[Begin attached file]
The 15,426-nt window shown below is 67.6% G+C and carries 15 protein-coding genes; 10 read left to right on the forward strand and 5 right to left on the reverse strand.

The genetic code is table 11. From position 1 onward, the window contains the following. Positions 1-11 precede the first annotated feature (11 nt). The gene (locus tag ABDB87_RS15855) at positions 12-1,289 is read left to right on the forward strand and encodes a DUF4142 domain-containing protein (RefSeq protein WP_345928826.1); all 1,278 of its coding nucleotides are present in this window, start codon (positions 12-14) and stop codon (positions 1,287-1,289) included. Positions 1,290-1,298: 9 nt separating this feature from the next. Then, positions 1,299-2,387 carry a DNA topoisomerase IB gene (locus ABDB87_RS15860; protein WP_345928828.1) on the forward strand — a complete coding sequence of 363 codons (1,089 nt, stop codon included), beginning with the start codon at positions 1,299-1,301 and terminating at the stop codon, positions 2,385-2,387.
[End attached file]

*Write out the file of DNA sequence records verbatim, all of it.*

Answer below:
The 15,426-nt window shown below is 67.6% G+C and carries 15 protein-coding genes; 10 read left to right on the forward strand and 5 right to left on the reverse strand.

The genetic code is table 11. From position 1 onward, the window contains the following. Positions 1-11 precede the first annotated feature (11 nt). The gene (locus tag ABDB87_RS15855) at positions 12-1,289 is read left to right on the forward strand and encodes a DUF4142 domain-containing protein (RefSeq protein WP_345928826.1); all 1,278 of its coding nucleotides are present in this window, start codon (positions 12-14) and stop codon (positions 1,287-1,289) included. Positions 1,290-1,298: 9 nt separating this feature from the next. Then, positions 1,299-2,387 carry a DNA topoisomerase IB gene (locus ABDB87_RS15860; protein WP_345928828.1) on the forward strand — a complete coding sequence of 363 codons (1,089 nt, stop codon included), beginning with the start codon at positions 1,299-1,301 and terminating at the stop codon, positions 2,385-2,387.